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November 29, 2012 / Alex Miller

Roman numeral kata

Yesterday, we held the November Clojure lunch club meeting – it was great to see some new faces (Michael and Matthew) and know there were a couple more people working with Clojure in St. Louis.

We worked on the Roman Numeral kata, basically just converting between Roman numerals and decimal numbers. We first tackled converting decimal to roman. Our first attempt looped over the (diminishing) decimal value, checking a set of conditions to determine what to pull out of the decimal and emit as the next largest Roman numeral.

This approach worked but no one felt good about the big set of cases so we refactored it to be based on a data table. This approach requires looping instead over the set of roman numeral values from big to small, repeatedly tearing off the appropriate hunks.

(def numerals {1 "I",
               4 "IV",
               5 "V",
               9 "IX",
               10 "X",
               40 "XL",
               50 "L",
               90 "XC"
               100 "C",
               400 "CD",
               500 "D",
               900 "CM",
               1000 "M"})

(defn to-roman [decimal]
  (loop [[num & r :as nums] (reverse (sort (keys numerals)))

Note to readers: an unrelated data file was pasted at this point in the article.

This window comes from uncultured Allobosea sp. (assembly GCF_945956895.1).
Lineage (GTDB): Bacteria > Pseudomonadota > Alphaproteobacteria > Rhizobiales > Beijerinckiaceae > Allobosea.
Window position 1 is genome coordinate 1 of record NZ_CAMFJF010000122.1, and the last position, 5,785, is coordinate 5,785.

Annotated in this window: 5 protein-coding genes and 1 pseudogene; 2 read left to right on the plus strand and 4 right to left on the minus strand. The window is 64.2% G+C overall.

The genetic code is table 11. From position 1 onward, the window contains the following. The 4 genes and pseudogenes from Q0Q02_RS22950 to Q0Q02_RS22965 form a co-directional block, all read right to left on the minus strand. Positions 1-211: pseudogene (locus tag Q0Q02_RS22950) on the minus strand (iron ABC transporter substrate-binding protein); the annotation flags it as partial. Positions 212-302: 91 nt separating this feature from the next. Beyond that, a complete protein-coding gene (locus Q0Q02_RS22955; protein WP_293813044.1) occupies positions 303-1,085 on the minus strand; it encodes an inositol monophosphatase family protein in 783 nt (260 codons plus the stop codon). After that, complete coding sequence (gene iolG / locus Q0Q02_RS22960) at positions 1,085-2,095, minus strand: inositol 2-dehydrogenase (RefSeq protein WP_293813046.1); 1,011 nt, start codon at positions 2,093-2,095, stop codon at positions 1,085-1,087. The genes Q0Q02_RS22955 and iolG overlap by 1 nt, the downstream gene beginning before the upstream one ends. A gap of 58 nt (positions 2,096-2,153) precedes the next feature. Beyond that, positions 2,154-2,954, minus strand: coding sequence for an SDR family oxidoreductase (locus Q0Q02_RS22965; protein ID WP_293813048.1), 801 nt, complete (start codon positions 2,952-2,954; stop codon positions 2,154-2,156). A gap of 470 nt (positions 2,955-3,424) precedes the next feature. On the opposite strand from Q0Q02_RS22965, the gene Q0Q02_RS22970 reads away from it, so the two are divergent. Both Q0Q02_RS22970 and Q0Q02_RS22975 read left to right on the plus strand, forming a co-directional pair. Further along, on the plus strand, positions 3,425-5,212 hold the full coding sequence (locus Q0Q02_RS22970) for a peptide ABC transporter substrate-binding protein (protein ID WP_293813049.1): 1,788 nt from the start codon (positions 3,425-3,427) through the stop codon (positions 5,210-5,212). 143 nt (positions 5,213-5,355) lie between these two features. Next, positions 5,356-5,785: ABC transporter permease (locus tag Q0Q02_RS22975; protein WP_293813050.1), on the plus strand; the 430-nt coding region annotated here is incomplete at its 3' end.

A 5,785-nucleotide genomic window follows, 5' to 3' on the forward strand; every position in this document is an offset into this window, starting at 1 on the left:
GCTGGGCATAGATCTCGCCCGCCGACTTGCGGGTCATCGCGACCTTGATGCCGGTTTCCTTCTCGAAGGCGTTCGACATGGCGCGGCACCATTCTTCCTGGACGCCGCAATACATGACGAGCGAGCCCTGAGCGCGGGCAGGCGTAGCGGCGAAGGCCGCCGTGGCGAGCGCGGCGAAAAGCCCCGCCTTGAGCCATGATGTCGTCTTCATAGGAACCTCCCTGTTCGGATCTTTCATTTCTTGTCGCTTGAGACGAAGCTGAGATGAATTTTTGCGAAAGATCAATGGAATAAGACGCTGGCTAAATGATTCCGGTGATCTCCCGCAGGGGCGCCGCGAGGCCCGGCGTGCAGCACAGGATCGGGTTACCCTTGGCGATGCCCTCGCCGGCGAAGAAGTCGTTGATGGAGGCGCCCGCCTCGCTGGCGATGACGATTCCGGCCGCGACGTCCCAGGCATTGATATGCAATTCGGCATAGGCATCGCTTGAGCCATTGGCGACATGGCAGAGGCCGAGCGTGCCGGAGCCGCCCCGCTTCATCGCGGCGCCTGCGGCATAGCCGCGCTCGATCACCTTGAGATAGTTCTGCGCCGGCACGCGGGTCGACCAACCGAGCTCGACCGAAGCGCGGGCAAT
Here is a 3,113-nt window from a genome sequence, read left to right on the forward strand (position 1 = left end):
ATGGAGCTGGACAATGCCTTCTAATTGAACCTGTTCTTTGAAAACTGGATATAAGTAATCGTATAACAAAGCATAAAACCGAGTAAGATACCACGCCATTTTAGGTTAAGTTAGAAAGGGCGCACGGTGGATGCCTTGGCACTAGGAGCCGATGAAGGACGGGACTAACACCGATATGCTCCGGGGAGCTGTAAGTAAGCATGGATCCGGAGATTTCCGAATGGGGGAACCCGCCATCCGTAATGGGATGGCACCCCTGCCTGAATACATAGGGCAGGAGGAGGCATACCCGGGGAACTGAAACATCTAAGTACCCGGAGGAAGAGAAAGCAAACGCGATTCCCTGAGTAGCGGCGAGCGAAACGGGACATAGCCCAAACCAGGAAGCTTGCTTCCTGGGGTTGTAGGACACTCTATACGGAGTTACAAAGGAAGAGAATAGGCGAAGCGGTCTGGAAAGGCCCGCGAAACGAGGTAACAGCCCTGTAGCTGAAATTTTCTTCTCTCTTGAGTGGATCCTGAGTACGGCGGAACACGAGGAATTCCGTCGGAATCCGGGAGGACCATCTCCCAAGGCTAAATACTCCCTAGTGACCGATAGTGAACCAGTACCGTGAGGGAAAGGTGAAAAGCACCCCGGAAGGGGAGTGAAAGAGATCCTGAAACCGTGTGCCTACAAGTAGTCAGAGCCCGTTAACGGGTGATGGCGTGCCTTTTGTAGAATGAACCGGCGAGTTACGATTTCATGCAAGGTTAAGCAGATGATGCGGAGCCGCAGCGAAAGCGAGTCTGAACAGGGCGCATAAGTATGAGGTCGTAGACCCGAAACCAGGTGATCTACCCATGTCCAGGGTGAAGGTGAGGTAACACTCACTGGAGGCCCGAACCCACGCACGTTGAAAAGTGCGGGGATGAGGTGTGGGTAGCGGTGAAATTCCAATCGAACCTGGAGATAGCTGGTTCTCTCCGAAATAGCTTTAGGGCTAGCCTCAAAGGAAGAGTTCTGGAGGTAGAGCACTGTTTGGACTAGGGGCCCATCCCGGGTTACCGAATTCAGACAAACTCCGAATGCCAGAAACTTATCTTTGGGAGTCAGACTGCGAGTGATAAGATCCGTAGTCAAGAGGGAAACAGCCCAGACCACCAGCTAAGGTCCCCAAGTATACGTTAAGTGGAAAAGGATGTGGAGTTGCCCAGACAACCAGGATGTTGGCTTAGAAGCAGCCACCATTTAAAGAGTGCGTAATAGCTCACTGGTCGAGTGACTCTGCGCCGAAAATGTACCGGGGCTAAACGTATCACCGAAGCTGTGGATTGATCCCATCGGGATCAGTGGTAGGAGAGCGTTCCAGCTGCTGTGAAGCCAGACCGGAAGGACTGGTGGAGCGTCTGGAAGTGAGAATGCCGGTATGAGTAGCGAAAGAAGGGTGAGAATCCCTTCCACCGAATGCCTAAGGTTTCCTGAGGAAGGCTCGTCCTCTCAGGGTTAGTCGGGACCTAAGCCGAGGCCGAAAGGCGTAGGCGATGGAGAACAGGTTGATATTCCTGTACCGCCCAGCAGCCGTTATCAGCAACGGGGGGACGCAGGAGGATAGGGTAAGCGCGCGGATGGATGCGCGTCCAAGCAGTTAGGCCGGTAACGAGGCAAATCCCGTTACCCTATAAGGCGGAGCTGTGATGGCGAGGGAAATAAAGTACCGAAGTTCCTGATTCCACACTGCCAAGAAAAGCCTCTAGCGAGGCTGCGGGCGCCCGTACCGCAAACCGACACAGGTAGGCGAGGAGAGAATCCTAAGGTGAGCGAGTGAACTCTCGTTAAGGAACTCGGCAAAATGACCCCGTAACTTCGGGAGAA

roman ""
         d decimal]
    (if num
      (if (>= d num)
        (recur nums (str roman (get numerals num)) (- d num))
        (recur r roman d))

In the main loop we have three variables:

  • nums – The sequence of roman numeral values still to try. These are destructured into the first num and a sequence r of the rest of the them while preserving the whole sequence as nums. This is initialized from our data table by just sorting the keys in descending order (1000, 900, …).
  • roman – The accumulator of the end value, initialized to empty string
  • d – The remaining decimal value to be converted, initialized to the input

In each step of the loop, we have three cases:

  • We still have numerals to try and the d has enough left in it to catch the current numeral – in this case, remove the value of the numeral from d, and prepend the roman numeral to the accumulator.
  • We still have numerals to try and d does NOT have enough left in it to apply to the current numeral – in this case, drop the current numeral and try the next one.
  • We have no numerals left to try – just return the accumulated value.

One key insight we had during this change was to treat the two-letter combinations (like IX) as a numeral value instead of special-casing. We suggested writing some code to generate the numerals table for a smaller starting table. That still appeals to me, but certainly would have been more effort than it was worth.

At this point we did some more testing to satisfy ourselves that it was working. I did not preserve the tests but we just applied to-roman to a range of inputs and eyeballed them, then did some spot checks for larger ones (1492, 1977, etc).

Next we tackled the from-roman as the inverse of to-roman, pulling off the first character (or two!) from the input roman numeral and adding its value to an accumulated decimal. We knew we needed a data table for this one as well so we worked in the repl to munge our prior table till we had something that looked useful, then encoded the process of producing it as a digits table. We ended up reworking that on our second pass.